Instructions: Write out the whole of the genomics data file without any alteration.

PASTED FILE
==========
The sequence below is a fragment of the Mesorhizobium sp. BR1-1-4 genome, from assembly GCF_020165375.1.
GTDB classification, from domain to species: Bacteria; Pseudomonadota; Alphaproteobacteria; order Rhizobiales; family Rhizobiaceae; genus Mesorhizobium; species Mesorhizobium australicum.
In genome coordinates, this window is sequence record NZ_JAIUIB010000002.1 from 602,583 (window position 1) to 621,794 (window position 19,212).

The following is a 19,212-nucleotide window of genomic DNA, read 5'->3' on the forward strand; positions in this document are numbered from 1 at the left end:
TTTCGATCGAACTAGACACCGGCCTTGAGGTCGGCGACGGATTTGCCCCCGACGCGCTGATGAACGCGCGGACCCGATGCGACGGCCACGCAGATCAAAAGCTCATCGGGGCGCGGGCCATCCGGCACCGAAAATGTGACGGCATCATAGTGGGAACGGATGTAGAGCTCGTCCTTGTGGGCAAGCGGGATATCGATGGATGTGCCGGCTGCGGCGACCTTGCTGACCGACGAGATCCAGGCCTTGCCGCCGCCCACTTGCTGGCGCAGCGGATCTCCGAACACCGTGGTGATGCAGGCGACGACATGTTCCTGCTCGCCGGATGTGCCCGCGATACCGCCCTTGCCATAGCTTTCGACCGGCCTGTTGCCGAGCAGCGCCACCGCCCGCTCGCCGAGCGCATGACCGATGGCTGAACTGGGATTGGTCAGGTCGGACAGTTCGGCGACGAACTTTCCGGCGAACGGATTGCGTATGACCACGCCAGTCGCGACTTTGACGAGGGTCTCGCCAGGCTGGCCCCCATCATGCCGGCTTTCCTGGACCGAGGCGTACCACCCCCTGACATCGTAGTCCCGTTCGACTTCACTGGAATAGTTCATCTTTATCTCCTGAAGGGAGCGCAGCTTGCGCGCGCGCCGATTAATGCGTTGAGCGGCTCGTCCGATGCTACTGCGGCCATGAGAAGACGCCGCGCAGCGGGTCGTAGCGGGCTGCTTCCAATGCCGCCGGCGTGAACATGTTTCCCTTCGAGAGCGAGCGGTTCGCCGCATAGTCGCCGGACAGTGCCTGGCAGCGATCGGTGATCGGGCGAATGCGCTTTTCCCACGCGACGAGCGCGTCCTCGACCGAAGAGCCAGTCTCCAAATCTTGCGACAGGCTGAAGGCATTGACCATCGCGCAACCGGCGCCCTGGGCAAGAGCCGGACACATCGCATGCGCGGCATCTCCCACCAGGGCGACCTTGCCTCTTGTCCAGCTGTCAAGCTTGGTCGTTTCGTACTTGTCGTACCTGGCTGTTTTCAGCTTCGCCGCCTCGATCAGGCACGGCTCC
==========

The sequence below is a fragment of the Mesorhizobium sp. BR1-1-4 genome, from assembly GCF_020165375.1.
GTDB classification, from domain to species: Bacteria; Pseudomonadota; Alphaproteobacteria; order Rhizobiales; family Rhizobiaceae; genus Mesorhizobium; species Mesorhizobium australicum.
In genome coordinates, this window is sequence record NZ_JAIUIB010000002.1 from 602,583 (window position 1) to 621,794 (window position 19,212).

The following is a 19,212-nucleotide window of genomic DNA, read 5'->3' on the forward strand; positions in this document are numbered from 1 at the left end:
TTTCGATCGAACTAGACACCGGCCTTGAGGTCGGCGACGGATTTGCCCCCGACGCGCTGATGAACGCGCGGACCCGATGCGACGGCCACGCAGATCAAAAGCTCATCGGGGCGCGGGCCATCCGGCACCGAAAATGTGACGGCATCATAGTGGGAACGGATGTAGAGCTCGTCCTTGTGGGCAAGCGGGATATCGATGGATGTGCCGGCTGCGGCGACCTTGCTGACCGACGAGATCCAGGCCTTGCCGCCGCCCACTTGCTGGCGCAGCGGATCTCCGAACACCGTGGTGATGCAGGCGACGACATGTTCCTGCTCGCCGGATGTGCCCGCGATACCGCCCTTGCCATAGCTTTCGACCGGCCTGTTGCCGAGCAGCGCCACCGCCCGCTCGCCGAGCGCATGACCGATGGCTGAACTGGGATTGGTCAGGTCGGACAGTTCGGCGACGAACTTTCCGGCGAACGGATTGCGTATGACCACGCCAGTCGCGACTTTGACGAGGGTCTCGCCAGGCTGGCCCCCATCATGCCGGCTTTCCTGGACCGAGGCGTACCACCCCCTGACATCGTAGTCCCGTTCGACTTCACTGGAATAGTTCATCTTTATCTCCTGAAGGGAGCGCAGCTTGCGCGCGCGCCGATTAATGCGTTGAGCGGCTCGTCCGATGCTACTGCGGCCATGAGAAGACGCCGCGCAGCGGGTCGTAGCGGGCTGCTTCCAATGCCGCCGGCGTGAACATGTTTCCCTTCGAGAGCGAGCGGTTCGCCGCATAGTCGCCGGACAGTGCCTGGCAGCGATCGGTGATCGGGCGAATGCGCTTTTCCCACGCGACGAGCGCGTCCTCGACCGAAGAGCCAGTCTCCAAATCTTGCGACAGGCTGAAGGCATTGACCATCGCGCAACCGGCGCCCTGGGCAAGAGCCGGACACATCGCATGCGCGGCATCTCCCACCAGGGCGACCTTGCCTCTTGTCCAGCTGTCAAGCTTGGTCGTTTCGTACTTGTCGTACCTGGCTGTTTTCAGCTTCGCCGCCTCGATCAGGCACGGCTCC